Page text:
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Reviews starting to come in for Bill Kauffman's 'Copperhead'

By Howard B. Owens

"Copperhead," the movie with the screenplay by local author Bill Kauffman, opens in theaters around the United States today and the film has received mostly positive reviews so far.

A screening in Gettysburg, billed as the world premiere, earned director Ron Maxwell a standing ovation.

Writer James Simpson, in a piece of PJ Media, takes a detailed look at the historical and political context of the movie and concludes,

This is a movie well worth seeing; both for its accurate depiction of the times, its rich narrative, and the unique, rarely discussed subject matter, which was in fact a major component of the days’ controversies. It is also completely family friendly – a rarity in Hollywood these days.

Perhaps unsurprisingly, the L.A. Times critic comes off as a bit of a snob and calls the film "lugubrious."

Another Hollywood-based critic says the film is purely for history buffs (while too narrowly constricting the scope of the audience, may be a bit of a left-handed compliment -- this isn't "Fast & Furious 6").

That writer, John DeFore, seems to believe only "Tea Party" types care about the Constitution, writing, "Beech is a dairy farmer who's opposed to slavery but, in language that will resonate with Tea Party-affiliated viewers, argues that Lincoln's war is unconstitutional."

Apparently, one must not color outside of the lines in Mr. DeFore's world.

Though, one of the more favorable reviews has come from Katie Kieffer, writing for the conservative Web site Town Hall.

Copperhead is worth seeing because it re-tells American history with an intimate, engaging and non-textbook approach.

It will be interesting to watch the different reactions to the film from America's various political factions -- especially the simple-minded red state/blue state divide -- to a film that challenges pat answers to questions about the Civil War.

Kauffman has said the movie isn't intended to be preachy or a message movie, except maybe to reinvigorate the lost notion in America of the value of dissent.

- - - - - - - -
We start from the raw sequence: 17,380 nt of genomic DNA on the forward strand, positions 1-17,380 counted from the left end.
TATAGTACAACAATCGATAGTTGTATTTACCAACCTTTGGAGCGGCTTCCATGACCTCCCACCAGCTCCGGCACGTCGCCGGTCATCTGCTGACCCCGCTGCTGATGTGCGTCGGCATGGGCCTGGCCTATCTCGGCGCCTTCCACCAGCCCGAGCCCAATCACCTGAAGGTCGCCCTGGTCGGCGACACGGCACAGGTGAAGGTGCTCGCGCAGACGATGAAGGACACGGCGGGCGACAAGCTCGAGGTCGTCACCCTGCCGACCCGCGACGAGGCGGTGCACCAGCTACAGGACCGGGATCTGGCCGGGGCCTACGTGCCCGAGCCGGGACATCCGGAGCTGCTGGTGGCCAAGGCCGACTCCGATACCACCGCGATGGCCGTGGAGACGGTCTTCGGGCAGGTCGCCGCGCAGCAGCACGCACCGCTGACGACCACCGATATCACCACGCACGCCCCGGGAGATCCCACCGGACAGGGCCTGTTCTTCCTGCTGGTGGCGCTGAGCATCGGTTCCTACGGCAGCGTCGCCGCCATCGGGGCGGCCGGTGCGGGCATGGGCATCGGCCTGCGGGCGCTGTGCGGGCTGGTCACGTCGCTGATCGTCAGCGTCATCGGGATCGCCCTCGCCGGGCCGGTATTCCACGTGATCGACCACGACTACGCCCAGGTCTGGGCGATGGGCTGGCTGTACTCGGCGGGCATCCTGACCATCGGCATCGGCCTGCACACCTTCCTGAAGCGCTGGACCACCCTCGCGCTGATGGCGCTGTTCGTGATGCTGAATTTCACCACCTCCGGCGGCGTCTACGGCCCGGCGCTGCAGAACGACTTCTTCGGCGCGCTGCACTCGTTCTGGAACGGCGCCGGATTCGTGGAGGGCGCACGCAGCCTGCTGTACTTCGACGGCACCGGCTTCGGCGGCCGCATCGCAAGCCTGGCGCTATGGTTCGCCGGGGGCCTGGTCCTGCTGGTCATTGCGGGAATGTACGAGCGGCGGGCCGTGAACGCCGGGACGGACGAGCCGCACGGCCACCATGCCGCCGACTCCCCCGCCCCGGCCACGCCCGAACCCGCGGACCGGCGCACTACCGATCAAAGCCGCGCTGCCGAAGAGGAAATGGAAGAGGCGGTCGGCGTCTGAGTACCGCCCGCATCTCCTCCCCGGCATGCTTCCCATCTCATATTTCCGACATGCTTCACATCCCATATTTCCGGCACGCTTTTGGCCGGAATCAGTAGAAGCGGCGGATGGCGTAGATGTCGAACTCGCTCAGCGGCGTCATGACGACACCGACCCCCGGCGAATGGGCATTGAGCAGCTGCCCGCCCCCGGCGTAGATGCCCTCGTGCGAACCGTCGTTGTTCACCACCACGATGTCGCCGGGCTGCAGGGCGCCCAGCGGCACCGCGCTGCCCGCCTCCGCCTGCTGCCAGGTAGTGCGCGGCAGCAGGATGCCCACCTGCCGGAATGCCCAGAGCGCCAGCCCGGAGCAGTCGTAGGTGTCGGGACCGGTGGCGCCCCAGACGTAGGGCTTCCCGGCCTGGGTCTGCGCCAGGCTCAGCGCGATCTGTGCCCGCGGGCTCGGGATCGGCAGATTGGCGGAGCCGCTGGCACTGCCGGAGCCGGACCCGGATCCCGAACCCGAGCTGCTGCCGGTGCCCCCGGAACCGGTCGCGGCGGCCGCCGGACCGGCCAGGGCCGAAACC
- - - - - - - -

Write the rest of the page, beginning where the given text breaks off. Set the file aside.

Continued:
In his own lengthy piece about the film for Front Porch Republic, Kauffman writes about the constricting nature of political debate in the country these days.

We live in a time and in a country which finds principled dissent of the sort exercised by Eugene V. Debs and Abner Beech almost incomprehensible. In one sense, freedom of expression knows no bounds: Internet pornography, snuff-game videos, libelous tweets – laissez faire, man. But with respect to politics, art, culture…seldom in American history have the limits of permissible speech been so narrow, so constricting. True, our Eugene Debses aren’t usually thrown into gaols, but nor do they become cause célèbres, like Debs. Their prison is the red state-blue state idiocy under which the limits of acceptable opinion are demarcated by Barack Obama and Mitt Romney, and writers live in the fear (which, I can tell you as one who has long worked with members of the DC punditocracy, absolutely paralyzes careerists) of saying the wrong thing and running afoul of the hall monitors and tattletales who police American discourse.

In media coverage closer to home, Jay Moran interviews Kauffman for WBFO.

"Copperhead" is playing in Pittsford and Williamsville.


C. M. Barons

I agree with Bill Kauffman's views on dissent (don't recognize the 'principled' qualifier) as far as he went. He clearly failed to mention the transformation of journalism into entertainment, corporate skewing of news, the ponderous increase in editorial opinion (posing as news) and government-mandated mediocrity in education.

Jun 28, 2013, 1:55pm Permalink
Daniel Jones

Sorry, local writer or not, I'm opposed to revisionism and excuses for those who opposed a war that was very much about abolitionism, and paints the Confederacy as somehow reasonable, benevolent slave owners (as if there's such a thing). I'll be watching Lincoln on Netflix instead.

Jun 28, 2013, 5:24pm Permalink
Brian Schollard

Its a mix of emotions, Thanks to the Hollywood movie critics , I am elated to have added a new word to my vocabulary but outraged that I have missed the previous 5 Fast and Furious movies. I look forward to seeing this. The director has made 2 of the 4 best Civil War movies. The other is Glory then of course the epic by Ken Burns.I just hope there are lasers and robots or I will fall asleep! Since we are talking movies please check out BURN on iTunes a great Indie/Documentary movie about the Detroit Fire Department 100% on the Tomatoemeter

Jun 28, 2013, 5:44pm Permalink
Brian Schollard

The civil war did not start as a war of the Abolitionists . John Brown may have intended for it to be that but thats not why it started Lincoln himself had no intention if the first place to free the slaves. He was for preserving the Union and only for preserving the Union. " If I could free them all I would, If I could free a few I would, If I could leave them all in bondage to preserve the Union I would do just that" The most violent anti war riots in our history happened in New York and not during Viet Nam

Jun 28, 2013, 6:04pm Permalink
Howard B. Owens

Dan, the only revisionist history is the propaganda you've gotten in schools all your life.

Also there isn't a single character in the film who is a slave owner (in is set in Upstate New York, remember?).

Jun 28, 2013, 6:39pm Permalink

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